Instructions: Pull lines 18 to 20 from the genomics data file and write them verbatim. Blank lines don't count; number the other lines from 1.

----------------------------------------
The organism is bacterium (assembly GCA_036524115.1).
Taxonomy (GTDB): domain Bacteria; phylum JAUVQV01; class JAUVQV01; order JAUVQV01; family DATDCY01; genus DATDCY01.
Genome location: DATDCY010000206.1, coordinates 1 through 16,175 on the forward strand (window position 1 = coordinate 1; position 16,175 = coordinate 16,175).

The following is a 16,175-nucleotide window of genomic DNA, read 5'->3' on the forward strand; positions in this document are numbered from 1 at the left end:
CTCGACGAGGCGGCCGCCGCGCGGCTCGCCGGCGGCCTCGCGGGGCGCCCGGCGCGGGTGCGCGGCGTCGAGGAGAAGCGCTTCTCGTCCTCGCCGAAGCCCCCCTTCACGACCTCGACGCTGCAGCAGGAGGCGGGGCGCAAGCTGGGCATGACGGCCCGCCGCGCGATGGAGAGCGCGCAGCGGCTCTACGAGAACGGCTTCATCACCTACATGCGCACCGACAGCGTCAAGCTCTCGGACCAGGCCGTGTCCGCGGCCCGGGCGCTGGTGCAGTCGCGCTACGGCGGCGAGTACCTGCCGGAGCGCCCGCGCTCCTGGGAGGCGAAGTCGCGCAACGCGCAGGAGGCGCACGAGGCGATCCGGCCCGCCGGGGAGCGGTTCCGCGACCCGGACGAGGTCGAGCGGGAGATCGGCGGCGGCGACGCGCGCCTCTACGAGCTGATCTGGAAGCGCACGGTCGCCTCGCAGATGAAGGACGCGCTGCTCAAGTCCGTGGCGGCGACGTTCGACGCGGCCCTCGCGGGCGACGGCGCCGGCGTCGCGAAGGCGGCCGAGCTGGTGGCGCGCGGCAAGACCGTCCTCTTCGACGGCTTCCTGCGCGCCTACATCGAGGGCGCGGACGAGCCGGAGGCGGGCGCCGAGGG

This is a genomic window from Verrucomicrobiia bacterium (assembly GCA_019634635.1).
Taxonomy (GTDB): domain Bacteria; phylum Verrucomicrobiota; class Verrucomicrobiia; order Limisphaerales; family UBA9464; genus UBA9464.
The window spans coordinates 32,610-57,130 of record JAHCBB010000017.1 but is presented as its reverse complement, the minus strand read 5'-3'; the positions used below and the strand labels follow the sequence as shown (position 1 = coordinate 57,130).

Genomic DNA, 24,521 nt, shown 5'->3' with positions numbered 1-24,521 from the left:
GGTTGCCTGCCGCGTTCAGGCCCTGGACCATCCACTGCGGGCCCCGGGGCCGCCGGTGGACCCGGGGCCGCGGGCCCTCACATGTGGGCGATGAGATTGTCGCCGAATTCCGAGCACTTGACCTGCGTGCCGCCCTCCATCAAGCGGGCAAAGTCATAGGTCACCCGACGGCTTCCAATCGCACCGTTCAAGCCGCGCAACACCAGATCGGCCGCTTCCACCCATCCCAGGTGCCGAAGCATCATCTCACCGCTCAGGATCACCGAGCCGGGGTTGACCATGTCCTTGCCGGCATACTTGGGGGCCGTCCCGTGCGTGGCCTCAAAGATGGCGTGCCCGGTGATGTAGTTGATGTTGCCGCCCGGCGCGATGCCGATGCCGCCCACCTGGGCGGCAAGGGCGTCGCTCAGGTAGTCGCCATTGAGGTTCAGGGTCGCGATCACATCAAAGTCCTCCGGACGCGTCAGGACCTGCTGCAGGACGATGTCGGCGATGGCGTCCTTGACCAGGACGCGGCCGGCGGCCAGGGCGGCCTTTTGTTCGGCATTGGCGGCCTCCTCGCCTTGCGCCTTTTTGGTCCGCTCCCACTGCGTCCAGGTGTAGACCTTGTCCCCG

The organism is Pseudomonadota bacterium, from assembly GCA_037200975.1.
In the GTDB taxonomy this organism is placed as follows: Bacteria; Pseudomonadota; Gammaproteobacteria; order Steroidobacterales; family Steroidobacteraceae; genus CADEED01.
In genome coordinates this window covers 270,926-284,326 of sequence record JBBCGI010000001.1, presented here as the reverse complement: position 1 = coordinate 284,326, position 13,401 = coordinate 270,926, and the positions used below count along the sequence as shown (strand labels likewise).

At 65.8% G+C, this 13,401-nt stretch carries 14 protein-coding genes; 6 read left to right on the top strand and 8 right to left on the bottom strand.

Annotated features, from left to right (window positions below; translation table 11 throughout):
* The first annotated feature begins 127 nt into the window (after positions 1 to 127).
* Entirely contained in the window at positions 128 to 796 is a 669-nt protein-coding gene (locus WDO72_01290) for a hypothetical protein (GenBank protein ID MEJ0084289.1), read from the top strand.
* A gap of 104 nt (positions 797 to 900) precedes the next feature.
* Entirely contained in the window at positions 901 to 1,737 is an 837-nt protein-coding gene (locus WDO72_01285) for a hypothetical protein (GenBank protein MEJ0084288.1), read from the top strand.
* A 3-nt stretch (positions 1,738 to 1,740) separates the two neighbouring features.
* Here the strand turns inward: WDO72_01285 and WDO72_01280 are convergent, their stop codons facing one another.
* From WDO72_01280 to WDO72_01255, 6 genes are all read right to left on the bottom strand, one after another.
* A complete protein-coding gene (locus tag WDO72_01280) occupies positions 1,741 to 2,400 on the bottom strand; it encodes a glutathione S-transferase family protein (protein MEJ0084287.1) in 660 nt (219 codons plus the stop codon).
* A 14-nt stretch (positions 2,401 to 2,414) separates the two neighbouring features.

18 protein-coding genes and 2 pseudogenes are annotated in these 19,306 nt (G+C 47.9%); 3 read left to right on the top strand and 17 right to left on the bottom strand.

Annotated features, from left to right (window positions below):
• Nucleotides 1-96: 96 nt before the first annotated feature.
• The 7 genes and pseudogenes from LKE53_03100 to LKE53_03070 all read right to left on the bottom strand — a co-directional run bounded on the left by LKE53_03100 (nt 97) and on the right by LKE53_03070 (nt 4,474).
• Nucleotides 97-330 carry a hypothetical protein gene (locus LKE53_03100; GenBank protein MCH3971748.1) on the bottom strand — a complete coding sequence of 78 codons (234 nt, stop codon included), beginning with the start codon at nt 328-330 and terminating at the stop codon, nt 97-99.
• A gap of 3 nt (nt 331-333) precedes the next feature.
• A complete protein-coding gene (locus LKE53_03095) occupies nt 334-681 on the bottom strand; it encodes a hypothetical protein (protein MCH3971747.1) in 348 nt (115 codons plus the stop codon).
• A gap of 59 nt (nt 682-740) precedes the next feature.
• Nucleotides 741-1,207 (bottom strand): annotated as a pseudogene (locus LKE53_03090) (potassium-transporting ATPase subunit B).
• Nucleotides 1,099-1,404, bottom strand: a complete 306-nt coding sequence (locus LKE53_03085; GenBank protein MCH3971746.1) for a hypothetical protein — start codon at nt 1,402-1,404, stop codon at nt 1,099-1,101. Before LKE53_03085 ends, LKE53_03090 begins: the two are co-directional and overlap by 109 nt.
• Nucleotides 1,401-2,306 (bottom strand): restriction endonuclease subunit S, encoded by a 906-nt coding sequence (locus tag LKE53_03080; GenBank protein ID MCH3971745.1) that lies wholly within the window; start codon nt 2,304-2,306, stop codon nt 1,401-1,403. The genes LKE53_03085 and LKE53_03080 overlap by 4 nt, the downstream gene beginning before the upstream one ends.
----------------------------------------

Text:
* A gap of 104 nt (positions 797 to 900) precedes the next feature.
* Entirely contained in the window at positions 901 to 1,737 is an 837-nt protein-coding gene (locus WDO72_01285) for a hypothetical protein (GenBank protein MEJ0084288.1), read from the top strand.
* A 3-nt stretch (positions 1,738 to 1,740) separates the two neighbouring features.